Creature Feature: Leopard Gecko

Leopard Gecko

Eublepharis macularis

Reptiles Alive Name: “Larry”

leopardgecko

Hisssstory: Larry came to live at Reptiles Alive in April of 2004.  He was already about 5 years old when his owner decided he didn’t want a gecko as a pet anymore.

RA Diet: Larry loves crickets and meal worms.

Natural Diet: In the wild, leopard geckos will eat just about any moving creature that is smaller than themselves, including: insects, spiders, snails, and scorpions.

Range: Northwestern Pakistan, Afghanistan, and India.

Habitat: Leopard geckos live in some of the hottest, driest deserts on earth, so they spend much of their time in cool underground burrows.

Size: Leopard geckos can grow 6 to 8 inches long.

Lifespan: Leopard geckos can live 10-20 years or more.

Reproduction: Mating takes place during the rainy season. A female will lay two eggs at a time, but can lay several clutches a year. She can even store sperm from one mating for later.

Conservation: Leopard geckos are commonly sold in the United States as pets.  They are easier to care for than most other reptile species, but they still have special requirements to stay healthy in captivity.  Before getting a pet, whether it is a dog or a gecko, be sure you have done enough research to know how to care for your pet for its entire life.

Cool Facts: Leopard geckos store fat in their tail so they can survive for months without food or water.  Camels, another desert creature, use a similar survival strategy by storing fat in their humps.

Grand Cayman Island Adventure Part II: Blue Dragons!

I was very lucky…

In February 2008, I went with a group of my friends to the QE II Botanic Park on Grand Cayman Island.  Since I love gardening, I always get excited about touring botanical parks, and this was a GREAT one.  But it was about to get even better!

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Caroline and friend

The QE II Botanic Park is also the home of the Blue Iguana Recovery Program. I knew about the program from my friend Janis (a former Reptiles Alive animal keeper) who now works as a Keeper at the National Zoo Reptile Discovery Center.  The National Zoo is a partner with the Blue Iguana Recovery Project, and maintains a breeding colony of them right here in Washington DC.   A few years ago,  the Zoo sent Janis to Grand Cayman to help out with the iguana program and learn more about Blue Iguana natural history and husbandry.

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Blue Iguana

While touring the Botanic Garden, we came upon the public area of the Blue Iguana enclosures. They were fantastic – the iguanas had tons of room to roam, bask in the sun, dig in the ground and just act naturally. I was thinking things couldn’t get any better when John the Iguana Warden noticed my Reptiles Alive shirt and started chatting. He invited my group into the “behind the scenes” area and we got a great tour of the facility!

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Inside the dragon’s lair

The staff and volunteers are totally dedicated to the care and comfort of these endangered reptiles. From the newly hatched iguanas to the old adults, all the animal receive top-notch care – the Botanic Garden even grows the native plants that the iguanas eat.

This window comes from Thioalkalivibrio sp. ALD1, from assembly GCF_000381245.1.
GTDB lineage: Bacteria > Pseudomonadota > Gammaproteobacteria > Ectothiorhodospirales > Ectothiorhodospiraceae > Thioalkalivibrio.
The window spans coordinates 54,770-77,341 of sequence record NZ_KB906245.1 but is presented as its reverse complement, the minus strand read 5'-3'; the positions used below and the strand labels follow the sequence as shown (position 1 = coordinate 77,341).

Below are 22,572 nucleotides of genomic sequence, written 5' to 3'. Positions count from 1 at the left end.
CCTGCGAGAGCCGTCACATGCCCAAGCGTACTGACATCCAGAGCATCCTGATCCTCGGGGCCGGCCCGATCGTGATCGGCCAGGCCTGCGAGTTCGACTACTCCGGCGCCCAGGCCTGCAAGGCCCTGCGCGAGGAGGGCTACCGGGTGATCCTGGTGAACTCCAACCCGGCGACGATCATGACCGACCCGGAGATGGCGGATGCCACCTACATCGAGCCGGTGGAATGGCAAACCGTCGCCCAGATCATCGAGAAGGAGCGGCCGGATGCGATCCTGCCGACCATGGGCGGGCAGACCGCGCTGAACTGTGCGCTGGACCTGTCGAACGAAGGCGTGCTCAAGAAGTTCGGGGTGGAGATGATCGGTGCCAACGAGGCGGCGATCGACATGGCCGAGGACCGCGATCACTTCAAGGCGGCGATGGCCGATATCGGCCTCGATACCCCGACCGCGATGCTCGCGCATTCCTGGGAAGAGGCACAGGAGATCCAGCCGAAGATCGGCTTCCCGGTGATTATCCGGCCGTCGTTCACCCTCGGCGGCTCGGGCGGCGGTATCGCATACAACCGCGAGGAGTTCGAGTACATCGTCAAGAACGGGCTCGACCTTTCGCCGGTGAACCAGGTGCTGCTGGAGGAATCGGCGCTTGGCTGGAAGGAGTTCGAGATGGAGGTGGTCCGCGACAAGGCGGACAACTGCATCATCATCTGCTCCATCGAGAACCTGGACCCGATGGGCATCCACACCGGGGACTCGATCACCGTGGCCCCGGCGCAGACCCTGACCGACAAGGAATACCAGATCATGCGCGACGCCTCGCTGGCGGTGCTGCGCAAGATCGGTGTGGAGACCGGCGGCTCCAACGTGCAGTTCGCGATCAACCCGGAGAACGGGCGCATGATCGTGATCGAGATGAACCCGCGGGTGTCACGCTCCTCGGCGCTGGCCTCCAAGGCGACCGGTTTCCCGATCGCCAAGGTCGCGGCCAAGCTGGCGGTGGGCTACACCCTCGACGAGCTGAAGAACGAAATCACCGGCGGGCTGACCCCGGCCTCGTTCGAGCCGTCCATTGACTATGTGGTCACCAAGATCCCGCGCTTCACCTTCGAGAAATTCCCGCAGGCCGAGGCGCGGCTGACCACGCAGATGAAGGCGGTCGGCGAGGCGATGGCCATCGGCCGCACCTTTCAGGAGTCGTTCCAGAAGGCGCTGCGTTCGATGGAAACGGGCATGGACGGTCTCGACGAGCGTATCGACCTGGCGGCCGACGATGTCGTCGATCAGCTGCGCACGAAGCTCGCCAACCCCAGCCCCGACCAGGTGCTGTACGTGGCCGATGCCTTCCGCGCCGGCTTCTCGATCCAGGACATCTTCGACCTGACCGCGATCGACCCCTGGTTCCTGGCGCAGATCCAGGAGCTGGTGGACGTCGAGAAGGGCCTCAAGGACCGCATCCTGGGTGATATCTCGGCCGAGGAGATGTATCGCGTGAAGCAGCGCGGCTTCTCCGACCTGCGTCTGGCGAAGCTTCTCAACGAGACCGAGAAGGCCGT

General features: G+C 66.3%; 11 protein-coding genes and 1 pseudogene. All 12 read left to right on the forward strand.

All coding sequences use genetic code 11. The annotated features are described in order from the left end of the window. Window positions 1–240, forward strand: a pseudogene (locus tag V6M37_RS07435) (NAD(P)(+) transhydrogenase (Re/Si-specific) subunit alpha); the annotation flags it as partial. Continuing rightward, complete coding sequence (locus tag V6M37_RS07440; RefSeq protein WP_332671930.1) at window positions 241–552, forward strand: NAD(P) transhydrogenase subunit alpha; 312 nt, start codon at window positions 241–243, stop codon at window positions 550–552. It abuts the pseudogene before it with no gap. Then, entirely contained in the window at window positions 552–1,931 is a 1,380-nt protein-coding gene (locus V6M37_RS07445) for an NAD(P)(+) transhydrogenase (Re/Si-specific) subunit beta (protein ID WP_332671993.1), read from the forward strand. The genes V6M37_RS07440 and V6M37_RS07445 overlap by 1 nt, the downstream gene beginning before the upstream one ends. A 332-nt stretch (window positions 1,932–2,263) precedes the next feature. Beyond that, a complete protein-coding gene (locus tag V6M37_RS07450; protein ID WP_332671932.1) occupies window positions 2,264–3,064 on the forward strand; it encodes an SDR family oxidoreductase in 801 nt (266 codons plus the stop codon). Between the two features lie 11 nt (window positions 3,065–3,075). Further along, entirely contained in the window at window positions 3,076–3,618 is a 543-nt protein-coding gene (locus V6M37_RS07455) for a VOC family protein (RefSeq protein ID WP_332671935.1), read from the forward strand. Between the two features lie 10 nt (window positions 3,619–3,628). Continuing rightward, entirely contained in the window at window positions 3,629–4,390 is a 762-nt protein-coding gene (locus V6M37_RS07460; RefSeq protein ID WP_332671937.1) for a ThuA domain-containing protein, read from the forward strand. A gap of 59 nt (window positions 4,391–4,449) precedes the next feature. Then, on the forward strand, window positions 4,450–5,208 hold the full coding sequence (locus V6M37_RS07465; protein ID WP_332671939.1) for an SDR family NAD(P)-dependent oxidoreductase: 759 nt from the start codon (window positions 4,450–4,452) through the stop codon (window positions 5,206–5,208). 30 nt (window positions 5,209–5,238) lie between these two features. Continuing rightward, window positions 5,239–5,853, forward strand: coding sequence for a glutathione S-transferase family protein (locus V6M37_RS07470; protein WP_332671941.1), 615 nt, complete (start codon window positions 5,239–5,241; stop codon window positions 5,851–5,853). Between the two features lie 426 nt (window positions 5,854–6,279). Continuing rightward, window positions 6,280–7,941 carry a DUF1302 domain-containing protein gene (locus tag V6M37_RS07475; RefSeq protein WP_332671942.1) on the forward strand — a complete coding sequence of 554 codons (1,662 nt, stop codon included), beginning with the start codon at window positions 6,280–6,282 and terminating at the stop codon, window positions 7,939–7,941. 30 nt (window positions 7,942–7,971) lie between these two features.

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Beautiful Blue Iguana

After the tour, John invited me to come back the next day and spend more time learning about the iguanas. That day, I met the director of the project, Fred Burton. Fred was a total expert on both the iguanas, the plants, and the ecology of Grand Cayman Island. He graciously took time out of his super busy schedule to spend time showing me more of the park and teaching me about the iguanas.

To learn more about the Blue Iguana Recovery Project, visit http://blueiguana.ky

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Fred and the iguana

So, the moral of the story is: Wear your Reptiles Alive shirt when traveling! You never know where it might take you…

First Wildlife Rescue of 2009!

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On Wednesday, January 7, Joanne Fugito found a nearly frozen five-lined skink lizard in her driveway. Lucky for the lizard, Joanne knew just what to do since she is a vet tech at Great Falls Animal Hospital – a veterinary clinic that works with Reptiles Alive and other wildlife rehabilitators to save injured wildlife.

After rescuing the skink from the freezing cold driveway, she did some research and set up a temporary enclosure for it inside of her house. She then called Reptiles Alive and brought the lizard right over. It is the first wildlife rescue we have received in 2009.

The skink appeared healthy, but it could not be released into the bitter January cold. So I set up a warm home with plenty of hiding places for it to live until spring, when we will release it back to its home in Joanne’s front yard.

The heavy rains the day before probably washed the skink out of its hibernation burrow. If the temperature had been 55 or above, I would told Joanne to release the lizard, but the cold air paralyzed the reptile and would have killed the lizard very quickly. After being kept indoors for more than 24 hours, the skink would probably not be able to re-acclimate to going back outside in the winter, so we will wait until April to release it.